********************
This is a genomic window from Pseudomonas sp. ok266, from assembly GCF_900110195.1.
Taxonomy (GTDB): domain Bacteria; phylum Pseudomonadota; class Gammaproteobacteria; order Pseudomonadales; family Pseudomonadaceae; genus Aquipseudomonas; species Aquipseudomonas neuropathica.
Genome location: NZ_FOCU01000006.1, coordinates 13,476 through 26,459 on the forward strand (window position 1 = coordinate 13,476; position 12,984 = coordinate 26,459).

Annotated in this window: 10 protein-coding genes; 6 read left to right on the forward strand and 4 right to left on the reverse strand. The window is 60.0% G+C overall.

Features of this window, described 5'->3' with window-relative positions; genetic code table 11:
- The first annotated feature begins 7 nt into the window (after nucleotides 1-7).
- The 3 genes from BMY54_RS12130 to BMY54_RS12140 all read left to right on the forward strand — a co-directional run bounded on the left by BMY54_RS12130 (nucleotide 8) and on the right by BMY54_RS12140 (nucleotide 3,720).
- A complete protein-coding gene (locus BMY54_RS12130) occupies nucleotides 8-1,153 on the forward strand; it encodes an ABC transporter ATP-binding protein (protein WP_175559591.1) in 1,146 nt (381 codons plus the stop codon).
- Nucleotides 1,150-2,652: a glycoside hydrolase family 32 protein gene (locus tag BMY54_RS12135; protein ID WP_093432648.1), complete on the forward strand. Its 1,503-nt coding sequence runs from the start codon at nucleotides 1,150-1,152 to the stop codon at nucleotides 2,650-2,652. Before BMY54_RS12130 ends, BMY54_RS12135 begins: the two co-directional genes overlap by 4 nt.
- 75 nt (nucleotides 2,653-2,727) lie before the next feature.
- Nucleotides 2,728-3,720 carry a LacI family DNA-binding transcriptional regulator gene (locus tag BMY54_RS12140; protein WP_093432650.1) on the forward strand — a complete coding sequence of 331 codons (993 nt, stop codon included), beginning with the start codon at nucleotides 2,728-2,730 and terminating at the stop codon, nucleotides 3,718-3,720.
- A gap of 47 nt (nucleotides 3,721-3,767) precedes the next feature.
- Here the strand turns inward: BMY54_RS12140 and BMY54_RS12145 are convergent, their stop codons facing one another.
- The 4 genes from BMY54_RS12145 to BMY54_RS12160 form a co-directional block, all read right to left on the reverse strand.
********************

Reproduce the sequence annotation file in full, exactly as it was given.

This is a genomic window from Pseudomonas sp. ok266, from assembly GCF_900110195.1.
Taxonomy (GTDB): domain Bacteria; phylum Pseudomonadota; class Gammaproteobacteria; order Pseudomonadales; family Pseudomonadaceae; genus Aquipseudomonas; species Aquipseudomonas neuropathica.
Genome location: NZ_FOCU01000006.1, coordinates 13,476 through 26,459 on the forward strand (window position 1 = coordinate 13,476; position 12,984 = coordinate 26,459).

Annotated in this window: 10 protein-coding genes; 6 read left to right on the forward strand and 4 right to left on the reverse strand. The window is 60.0% G+C overall.

Features of this window, described 5'->3' with window-relative positions; genetic code table 11:
- The first annotated feature begins 7 nt into the window (after nucleotides 1-7).
- The 3 genes from BMY54_RS12130 to BMY54_RS12140 all read left to right on the forward strand — a co-directional run bounded on the left by BMY54_RS12130 (nucleotide 8) and on the right by BMY54_RS12140 (nucleotide 3,720).
- A complete protein-coding gene (locus BMY54_RS12130) occupies nucleotides 8-1,153 on the forward strand; it encodes an ABC transporter ATP-binding protein (protein WP_175559591.1) in 1,146 nt (381 codons plus the stop codon).
- Nucleotides 1,150-2,652: a glycoside hydrolase family 32 protein gene (locus tag BMY54_RS12135; protein ID WP_093432648.1), complete on the forward strand. Its 1,503-nt coding sequence runs from the start codon at nucleotides 1,150-1,152 to the stop codon at nucleotides 2,650-2,652. Before BMY54_RS12130 ends, BMY54_RS12135 begins: the two co-directional genes overlap by 4 nt.
- 75 nt (nucleotides 2,653-2,727) lie before the next feature.
- Nucleotides 2,728-3,720 carry a LacI family DNA-binding transcriptional regulator gene (locus tag BMY54_RS12140; protein WP_093432650.1) on the forward strand — a complete coding sequence of 331 codons (993 nt, stop codon included), beginning with the start codon at nucleotides 2,728-2,730 and terminating at the stop codon, nucleotides 3,718-3,720.
- A gap of 47 nt (nucleotides 3,721-3,767) precedes the next feature.
- Here the strand turns inward: BMY54_RS12140 and BMY54_RS12145 are convergent, their stop codons facing one another.
- The 4 genes from BMY54_RS12145 to BMY54_RS12160 form a co-directional block, all read right to left on the reverse strand.